Share |

Sweet success

Ask anyone what products they associate Switzerland with and they would probably mention cuckoo clocks, Swiss army knives and watches, but also chocolate. Indeed, some of the best chocolate in the world.
Sweet success: Confeserie Spruengli makes one of the best chocolates in the world

Ask anyone what products they associate Switzerland with and they would probably mention cuckoo clocks, Swiss army knives and watches, but also chocolate. Indeed, some of the best chocolate in the world.

The country produces some 175,000 tonnes of the sweet stuff, and standing at the top of this chocolate mountain, as big as any Swiss alp, in terms of quality is the 175-year-old family business Confiserie Spruengli.

Tasting a Spruengli-made chocolate is a bit like smoking the best Cuban cigar, or drinking a rare Scotch whisky. Not only are you tasting something sublime, but there is also a sense of place linked to that taste, which adds another dimension to the overall experience. Add in meticulous attention to packaging at Sprüngli and the experience just gets better.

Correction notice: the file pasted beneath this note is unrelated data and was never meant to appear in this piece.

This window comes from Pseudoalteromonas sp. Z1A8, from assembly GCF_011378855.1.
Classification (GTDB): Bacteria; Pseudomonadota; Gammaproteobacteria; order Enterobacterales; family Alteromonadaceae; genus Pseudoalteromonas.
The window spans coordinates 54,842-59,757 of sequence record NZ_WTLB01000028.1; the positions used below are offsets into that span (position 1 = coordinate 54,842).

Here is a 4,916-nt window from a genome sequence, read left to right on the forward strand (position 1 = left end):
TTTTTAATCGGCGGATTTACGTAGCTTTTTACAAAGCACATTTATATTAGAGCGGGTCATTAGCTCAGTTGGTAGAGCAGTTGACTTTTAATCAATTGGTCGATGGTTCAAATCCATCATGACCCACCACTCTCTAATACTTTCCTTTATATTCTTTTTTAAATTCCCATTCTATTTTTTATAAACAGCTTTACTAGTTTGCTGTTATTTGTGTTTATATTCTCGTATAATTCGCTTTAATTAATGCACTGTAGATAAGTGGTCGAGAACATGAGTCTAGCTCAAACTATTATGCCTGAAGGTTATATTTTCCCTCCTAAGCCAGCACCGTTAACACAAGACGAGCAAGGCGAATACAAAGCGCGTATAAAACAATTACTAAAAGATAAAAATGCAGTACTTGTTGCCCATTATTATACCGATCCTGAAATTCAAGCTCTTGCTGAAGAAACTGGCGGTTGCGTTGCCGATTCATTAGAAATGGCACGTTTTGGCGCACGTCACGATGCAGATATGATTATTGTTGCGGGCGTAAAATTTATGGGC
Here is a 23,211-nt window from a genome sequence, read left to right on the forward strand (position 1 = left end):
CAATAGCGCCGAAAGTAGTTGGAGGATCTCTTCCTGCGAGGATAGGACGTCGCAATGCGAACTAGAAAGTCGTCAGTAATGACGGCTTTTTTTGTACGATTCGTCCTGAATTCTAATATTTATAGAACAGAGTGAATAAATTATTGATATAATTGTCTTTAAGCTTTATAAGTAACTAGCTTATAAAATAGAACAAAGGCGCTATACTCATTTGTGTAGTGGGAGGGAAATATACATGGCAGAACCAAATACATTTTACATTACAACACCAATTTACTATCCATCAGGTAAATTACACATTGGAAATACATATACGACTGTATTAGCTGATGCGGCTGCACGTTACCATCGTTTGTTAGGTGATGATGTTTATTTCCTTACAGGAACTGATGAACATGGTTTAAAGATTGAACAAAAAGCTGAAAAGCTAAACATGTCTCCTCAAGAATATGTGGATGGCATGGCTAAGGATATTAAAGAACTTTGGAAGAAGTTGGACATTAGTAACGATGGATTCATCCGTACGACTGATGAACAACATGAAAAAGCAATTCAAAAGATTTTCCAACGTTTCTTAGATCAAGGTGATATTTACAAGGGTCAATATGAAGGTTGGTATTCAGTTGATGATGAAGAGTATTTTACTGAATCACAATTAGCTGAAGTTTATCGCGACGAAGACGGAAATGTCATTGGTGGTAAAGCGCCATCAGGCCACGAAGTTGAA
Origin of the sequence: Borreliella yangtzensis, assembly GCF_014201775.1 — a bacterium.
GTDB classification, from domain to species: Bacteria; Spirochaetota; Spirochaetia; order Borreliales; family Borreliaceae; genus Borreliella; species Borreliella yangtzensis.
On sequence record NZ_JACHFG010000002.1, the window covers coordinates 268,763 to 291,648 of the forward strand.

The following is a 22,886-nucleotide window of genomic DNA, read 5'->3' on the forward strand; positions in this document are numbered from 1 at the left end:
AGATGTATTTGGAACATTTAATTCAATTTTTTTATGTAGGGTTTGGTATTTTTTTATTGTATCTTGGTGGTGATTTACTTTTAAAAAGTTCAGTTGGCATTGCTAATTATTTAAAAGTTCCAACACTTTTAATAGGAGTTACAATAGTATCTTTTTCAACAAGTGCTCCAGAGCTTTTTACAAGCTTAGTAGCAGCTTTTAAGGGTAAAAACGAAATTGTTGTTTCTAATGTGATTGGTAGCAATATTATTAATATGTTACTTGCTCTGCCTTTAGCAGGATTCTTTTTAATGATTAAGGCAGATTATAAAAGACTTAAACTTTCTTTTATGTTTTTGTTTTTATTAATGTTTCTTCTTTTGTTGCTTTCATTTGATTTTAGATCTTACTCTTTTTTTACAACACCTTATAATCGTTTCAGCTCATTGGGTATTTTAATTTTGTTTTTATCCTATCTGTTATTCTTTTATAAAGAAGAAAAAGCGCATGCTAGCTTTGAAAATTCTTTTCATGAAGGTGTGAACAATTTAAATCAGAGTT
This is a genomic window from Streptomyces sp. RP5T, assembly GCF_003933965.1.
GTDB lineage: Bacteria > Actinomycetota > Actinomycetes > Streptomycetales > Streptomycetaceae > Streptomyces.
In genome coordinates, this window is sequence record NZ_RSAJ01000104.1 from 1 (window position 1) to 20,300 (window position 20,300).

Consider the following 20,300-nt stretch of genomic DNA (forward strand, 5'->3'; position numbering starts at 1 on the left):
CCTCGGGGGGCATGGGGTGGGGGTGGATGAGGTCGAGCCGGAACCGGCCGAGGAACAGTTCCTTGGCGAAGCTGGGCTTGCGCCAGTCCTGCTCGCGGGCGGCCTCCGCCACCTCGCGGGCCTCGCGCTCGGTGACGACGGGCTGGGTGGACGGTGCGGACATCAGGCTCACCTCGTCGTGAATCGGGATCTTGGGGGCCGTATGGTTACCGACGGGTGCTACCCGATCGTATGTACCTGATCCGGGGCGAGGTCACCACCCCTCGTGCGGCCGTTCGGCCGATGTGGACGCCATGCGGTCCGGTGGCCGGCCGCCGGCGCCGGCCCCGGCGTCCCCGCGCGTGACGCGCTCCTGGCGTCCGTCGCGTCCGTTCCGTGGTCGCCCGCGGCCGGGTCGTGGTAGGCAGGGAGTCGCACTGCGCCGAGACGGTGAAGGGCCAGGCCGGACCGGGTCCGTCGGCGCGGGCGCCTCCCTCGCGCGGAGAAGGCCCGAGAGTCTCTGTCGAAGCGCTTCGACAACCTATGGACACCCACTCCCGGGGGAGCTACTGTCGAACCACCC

Spruengli’s main branch (pictured, right) is also a bit of an institution, situated at the corner of the Bahnhofstrasse and the Paradeplatz in the heart of Zurich – indeed, just across from two other Swiss institutions; Credit Suisse and UBS. But one gets a sense that the banks might come and go with little fanfare, but Spruengli’s departure would be akin to a national disaster, such is the esteem the chocolatier is held in by the natives.

Spruengli chief executive and sixth-generation family member Tomas Prenosil takes huge pride in the products made by the family firm. He reckons Spruengli’s Luxemburgerli macaroons are the freshest in the world. “They are made daily, are handmade and nobody [else] can do it [to] this quality,” he says.

The 46-year-old has led the business with his brother Milan, 49, the company’s president, since the two took over in 1994 from Richard Spruengli, who is married to their aunt Katja. Richard, 96, hasn’t retired completely – he still sits on the board of directors along with his wife.

A sense of place is extremely important to Spruengli. “It is not the wish of the family to open stores outside Switzerland. The argument for staying local is quality. That can be compromised if there is a long distance between production and the shelf,” says Milan. Staying local hasn’t hurt the bottom line; Spruengli saw sales rise by an impressive CHF10 million (€8.33 million) to CHF115 million last year.

When it comes to the future, the Prenosil brothers want Spruengli to remain in family hands. Tomas (right) has one child while Milan (left) has three – all are under the age of 20 but work at the company during summer breaks. “It would be nice to have someone from the family [run Spruengli in the future]. Not just someone taking cash, but someone who will offer passion and ideas to the company,” says Tomas.

Click here >>
Close